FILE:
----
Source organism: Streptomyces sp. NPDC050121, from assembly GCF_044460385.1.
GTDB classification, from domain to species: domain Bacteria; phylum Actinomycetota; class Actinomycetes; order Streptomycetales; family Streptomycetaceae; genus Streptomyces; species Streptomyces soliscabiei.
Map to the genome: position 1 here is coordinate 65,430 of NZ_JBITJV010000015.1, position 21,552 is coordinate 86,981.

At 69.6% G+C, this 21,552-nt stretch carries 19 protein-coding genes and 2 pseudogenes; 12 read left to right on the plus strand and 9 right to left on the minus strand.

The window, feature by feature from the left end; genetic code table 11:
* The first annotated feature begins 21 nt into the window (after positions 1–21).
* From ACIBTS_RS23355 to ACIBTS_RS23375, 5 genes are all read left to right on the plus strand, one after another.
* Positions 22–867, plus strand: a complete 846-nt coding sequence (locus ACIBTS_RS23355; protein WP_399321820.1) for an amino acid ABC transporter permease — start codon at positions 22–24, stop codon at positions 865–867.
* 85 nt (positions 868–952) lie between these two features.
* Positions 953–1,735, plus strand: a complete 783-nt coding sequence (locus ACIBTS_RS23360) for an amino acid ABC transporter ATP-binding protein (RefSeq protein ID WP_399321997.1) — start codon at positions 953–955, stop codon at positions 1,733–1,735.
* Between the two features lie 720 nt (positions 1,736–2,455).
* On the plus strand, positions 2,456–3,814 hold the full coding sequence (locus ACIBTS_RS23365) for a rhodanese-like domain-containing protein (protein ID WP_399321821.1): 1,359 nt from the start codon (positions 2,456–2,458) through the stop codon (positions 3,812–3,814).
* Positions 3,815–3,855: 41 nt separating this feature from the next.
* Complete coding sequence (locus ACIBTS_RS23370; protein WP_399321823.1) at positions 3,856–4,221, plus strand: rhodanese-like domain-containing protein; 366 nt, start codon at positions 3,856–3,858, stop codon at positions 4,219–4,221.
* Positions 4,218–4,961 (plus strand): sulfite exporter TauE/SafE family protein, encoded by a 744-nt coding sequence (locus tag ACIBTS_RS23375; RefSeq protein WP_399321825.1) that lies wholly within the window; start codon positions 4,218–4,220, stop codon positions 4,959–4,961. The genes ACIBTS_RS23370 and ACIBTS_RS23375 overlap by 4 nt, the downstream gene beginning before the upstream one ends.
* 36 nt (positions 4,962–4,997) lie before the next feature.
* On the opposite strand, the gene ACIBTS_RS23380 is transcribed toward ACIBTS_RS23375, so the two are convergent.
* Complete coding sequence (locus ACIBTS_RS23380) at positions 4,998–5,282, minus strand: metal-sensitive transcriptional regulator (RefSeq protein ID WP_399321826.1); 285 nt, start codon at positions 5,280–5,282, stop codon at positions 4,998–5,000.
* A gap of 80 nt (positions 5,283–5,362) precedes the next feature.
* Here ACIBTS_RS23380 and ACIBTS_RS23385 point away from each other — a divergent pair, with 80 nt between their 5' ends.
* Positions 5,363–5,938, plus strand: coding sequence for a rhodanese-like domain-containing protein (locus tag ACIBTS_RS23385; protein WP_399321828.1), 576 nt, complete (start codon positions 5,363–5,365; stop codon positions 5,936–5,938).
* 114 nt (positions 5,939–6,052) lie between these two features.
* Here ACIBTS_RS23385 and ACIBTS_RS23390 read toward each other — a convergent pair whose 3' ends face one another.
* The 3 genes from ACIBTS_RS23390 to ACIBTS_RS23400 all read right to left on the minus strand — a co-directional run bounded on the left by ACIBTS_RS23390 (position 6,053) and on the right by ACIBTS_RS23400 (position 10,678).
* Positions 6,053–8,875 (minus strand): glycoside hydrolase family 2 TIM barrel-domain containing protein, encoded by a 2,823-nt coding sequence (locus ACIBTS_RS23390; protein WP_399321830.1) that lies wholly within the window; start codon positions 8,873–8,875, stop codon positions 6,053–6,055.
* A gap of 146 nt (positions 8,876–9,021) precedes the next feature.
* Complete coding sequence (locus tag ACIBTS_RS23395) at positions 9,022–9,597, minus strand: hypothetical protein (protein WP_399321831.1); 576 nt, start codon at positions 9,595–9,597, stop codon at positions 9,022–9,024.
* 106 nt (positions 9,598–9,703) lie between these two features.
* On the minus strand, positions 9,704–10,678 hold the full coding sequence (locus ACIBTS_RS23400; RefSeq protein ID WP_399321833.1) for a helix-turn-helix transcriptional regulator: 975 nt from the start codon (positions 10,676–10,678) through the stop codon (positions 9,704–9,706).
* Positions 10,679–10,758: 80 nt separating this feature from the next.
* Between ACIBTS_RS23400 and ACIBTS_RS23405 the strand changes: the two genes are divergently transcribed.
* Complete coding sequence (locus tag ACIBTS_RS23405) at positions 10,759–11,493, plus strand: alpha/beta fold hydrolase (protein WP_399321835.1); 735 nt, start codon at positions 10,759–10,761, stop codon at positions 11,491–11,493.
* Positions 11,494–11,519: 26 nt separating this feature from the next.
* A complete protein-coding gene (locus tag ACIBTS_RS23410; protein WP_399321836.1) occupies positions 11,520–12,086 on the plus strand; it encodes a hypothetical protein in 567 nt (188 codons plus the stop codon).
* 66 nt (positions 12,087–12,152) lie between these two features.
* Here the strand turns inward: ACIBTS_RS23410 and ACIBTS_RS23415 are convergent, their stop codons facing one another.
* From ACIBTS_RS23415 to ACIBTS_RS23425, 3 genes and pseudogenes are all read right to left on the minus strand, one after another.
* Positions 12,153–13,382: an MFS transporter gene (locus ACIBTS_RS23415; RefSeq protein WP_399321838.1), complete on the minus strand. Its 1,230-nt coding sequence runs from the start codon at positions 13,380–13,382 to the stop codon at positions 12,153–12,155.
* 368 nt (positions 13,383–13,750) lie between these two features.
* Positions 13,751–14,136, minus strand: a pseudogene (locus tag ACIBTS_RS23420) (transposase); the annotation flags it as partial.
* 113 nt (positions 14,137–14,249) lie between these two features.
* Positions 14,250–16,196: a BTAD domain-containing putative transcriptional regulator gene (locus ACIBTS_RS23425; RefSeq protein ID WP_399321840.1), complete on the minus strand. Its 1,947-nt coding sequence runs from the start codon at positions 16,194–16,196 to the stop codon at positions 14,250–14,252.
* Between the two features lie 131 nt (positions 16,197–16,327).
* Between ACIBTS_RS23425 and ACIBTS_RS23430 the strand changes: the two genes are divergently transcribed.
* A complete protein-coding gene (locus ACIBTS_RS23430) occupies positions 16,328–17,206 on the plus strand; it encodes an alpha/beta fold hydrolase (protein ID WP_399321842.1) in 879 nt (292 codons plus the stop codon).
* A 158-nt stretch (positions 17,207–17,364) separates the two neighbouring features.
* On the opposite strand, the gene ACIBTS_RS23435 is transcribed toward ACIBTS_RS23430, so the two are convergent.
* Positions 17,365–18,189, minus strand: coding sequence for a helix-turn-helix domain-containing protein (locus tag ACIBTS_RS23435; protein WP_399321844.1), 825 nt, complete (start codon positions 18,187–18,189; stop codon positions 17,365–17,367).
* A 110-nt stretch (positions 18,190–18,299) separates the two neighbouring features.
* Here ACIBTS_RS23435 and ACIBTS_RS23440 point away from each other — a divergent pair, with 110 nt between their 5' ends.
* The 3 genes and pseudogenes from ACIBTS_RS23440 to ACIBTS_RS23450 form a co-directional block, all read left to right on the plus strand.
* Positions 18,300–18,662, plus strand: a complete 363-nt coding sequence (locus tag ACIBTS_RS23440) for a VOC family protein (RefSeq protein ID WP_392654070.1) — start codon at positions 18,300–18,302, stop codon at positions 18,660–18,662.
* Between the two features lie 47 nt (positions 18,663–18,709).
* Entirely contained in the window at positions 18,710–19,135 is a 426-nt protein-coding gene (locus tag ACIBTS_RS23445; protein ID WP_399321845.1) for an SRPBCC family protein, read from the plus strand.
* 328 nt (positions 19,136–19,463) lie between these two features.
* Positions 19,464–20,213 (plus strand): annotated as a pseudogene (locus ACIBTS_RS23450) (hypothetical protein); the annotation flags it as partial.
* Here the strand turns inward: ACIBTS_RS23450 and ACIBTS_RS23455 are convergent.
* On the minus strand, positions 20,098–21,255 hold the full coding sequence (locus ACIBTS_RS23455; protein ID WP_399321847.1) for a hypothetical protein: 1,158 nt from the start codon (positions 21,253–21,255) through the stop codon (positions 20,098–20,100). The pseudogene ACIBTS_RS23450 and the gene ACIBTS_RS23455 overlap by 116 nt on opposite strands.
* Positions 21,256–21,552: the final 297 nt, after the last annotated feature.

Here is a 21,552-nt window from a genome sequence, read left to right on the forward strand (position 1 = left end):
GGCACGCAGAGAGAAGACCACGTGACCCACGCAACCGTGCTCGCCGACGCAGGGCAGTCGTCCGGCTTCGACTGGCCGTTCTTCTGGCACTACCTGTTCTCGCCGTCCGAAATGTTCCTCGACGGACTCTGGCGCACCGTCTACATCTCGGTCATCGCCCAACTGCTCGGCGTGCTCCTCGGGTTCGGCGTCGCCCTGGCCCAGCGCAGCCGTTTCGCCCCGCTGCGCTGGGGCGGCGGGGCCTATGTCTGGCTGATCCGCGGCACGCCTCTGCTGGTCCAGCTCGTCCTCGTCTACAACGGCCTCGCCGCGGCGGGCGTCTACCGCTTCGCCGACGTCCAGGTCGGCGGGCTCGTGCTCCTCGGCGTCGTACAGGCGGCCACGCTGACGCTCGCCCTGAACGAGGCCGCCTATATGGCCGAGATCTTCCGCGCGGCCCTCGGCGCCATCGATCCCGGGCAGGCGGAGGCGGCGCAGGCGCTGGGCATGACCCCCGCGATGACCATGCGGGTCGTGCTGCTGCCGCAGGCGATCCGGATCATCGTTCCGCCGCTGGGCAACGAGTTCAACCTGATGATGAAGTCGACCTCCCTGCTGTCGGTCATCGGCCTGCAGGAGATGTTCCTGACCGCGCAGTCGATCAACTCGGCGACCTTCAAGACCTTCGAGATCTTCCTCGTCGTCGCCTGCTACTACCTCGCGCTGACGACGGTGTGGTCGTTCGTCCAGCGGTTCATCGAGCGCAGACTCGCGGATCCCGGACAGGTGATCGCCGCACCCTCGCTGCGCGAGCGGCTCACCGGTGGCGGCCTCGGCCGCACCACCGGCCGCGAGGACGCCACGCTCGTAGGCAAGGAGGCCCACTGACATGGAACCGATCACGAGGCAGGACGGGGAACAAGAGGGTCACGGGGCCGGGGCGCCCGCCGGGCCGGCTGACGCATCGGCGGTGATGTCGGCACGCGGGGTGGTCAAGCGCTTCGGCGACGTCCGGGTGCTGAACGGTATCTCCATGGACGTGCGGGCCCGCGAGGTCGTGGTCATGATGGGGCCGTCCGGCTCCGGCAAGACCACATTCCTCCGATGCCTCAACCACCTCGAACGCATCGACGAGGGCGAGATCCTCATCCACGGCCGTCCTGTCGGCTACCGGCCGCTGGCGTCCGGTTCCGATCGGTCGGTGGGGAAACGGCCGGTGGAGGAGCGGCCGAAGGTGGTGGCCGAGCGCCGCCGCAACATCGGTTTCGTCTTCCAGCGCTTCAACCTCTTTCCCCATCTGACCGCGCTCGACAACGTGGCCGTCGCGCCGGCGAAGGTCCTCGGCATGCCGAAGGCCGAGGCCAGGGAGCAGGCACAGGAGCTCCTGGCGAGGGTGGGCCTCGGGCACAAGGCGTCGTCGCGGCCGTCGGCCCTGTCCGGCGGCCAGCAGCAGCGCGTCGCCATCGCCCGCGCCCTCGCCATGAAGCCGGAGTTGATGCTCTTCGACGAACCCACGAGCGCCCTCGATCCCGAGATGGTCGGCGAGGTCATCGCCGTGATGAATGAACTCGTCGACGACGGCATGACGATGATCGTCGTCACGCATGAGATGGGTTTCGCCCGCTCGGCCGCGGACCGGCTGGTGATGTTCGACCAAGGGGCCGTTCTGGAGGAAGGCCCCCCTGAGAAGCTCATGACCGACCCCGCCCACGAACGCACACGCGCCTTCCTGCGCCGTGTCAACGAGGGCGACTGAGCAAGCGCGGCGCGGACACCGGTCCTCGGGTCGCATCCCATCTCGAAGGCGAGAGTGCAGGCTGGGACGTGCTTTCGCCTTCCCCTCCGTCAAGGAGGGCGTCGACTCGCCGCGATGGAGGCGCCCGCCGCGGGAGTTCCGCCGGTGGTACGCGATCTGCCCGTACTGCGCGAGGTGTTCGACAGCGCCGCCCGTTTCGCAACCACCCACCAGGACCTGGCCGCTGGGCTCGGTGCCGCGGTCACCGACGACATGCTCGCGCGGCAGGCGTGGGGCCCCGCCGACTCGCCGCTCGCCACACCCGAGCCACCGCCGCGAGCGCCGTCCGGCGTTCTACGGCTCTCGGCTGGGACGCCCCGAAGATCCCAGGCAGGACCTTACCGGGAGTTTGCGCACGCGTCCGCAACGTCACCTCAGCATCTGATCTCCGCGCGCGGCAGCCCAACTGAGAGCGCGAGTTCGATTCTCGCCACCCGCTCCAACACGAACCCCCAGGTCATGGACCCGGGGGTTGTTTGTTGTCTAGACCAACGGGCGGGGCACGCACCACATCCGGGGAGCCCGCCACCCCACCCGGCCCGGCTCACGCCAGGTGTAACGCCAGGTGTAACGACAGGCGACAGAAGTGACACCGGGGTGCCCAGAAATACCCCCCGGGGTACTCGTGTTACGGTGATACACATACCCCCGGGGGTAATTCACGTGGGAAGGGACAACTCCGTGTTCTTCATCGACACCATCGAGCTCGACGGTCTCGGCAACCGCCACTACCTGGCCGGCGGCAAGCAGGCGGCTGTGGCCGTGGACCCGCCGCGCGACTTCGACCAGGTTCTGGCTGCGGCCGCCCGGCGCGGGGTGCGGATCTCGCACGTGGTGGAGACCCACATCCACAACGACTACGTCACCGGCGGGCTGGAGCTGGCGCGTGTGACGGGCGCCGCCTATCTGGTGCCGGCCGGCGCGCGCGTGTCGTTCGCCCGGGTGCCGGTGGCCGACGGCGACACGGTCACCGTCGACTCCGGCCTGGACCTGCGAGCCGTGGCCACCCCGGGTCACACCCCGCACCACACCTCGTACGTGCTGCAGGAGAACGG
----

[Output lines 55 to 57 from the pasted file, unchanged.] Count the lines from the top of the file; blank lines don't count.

* 328 nt (positions 19,136–19,463) lie between these two features.
* Positions 19,464–20,213 (plus strand): annotated as a pseudogene (locus ACIBTS_RS23450) (hypothetical protein); the annotation flags it as partial.
* Here the strand turns inward: ACIBTS_RS23450 and ACIBTS_RS23455 are convergent.